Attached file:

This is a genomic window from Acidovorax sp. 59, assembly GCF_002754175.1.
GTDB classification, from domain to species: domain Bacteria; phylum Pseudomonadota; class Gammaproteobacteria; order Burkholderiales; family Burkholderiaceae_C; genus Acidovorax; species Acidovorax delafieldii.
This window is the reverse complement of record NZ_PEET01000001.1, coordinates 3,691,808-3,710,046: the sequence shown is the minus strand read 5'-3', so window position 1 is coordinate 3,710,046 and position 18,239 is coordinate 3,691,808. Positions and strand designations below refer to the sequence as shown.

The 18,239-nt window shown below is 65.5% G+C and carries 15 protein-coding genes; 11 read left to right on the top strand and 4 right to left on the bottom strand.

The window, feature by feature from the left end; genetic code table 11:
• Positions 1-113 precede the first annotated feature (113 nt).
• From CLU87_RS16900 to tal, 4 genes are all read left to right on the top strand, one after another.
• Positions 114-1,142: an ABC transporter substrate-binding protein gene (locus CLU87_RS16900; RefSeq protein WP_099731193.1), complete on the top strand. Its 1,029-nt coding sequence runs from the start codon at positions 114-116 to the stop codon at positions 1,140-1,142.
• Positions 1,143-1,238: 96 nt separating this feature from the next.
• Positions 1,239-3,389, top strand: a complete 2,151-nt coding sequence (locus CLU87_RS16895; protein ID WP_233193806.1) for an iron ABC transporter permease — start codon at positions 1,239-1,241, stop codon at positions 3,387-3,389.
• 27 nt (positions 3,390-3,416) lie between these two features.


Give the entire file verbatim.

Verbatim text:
This is a genomic window from Acidovorax sp. 59, assembly GCF_002754175.1.
GTDB classification, from domain to species: domain Bacteria; phylum Pseudomonadota; class Gammaproteobacteria; order Burkholderiales; family Burkholderiaceae_C; genus Acidovorax; species Acidovorax delafieldii.
This window is the reverse complement of record NZ_PEET01000001.1, coordinates 3,691,808-3,710,046: the sequence shown is the minus strand read 5'-3', so window position 1 is coordinate 3,710,046 and position 18,239 is coordinate 3,691,808. Positions and strand designations below refer to the sequence as shown.

The 18,239-nt window shown below is 65.5% G+C and carries 15 protein-coding genes; 11 read left to right on the top strand and 4 right to left on the bottom strand.

The window, feature by feature from the left end; genetic code table 11:
• Positions 1-113 precede the first annotated feature (113 nt).
• From CLU87_RS16900 to tal, 4 genes are all read left to right on the top strand, one after another.
• Positions 114-1,142: an ABC transporter substrate-binding protein gene (locus CLU87_RS16900; RefSeq protein WP_099731193.1), complete on the top strand. Its 1,029-nt coding sequence runs from the start codon at positions 114-116 to the stop codon at positions 1,140-1,142.
• Positions 1,143-1,238: 96 nt separating this feature from the next.
• Positions 1,239-3,389, top strand: a complete 2,151-nt coding sequence (locus CLU87_RS16895; protein ID WP_233193806.1) for an iron ABC transporter permease — start codon at positions 1,239-1,241, stop codon at positions 3,387-3,389.
• 27 nt (positions 3,390-3,416) lie between these two features.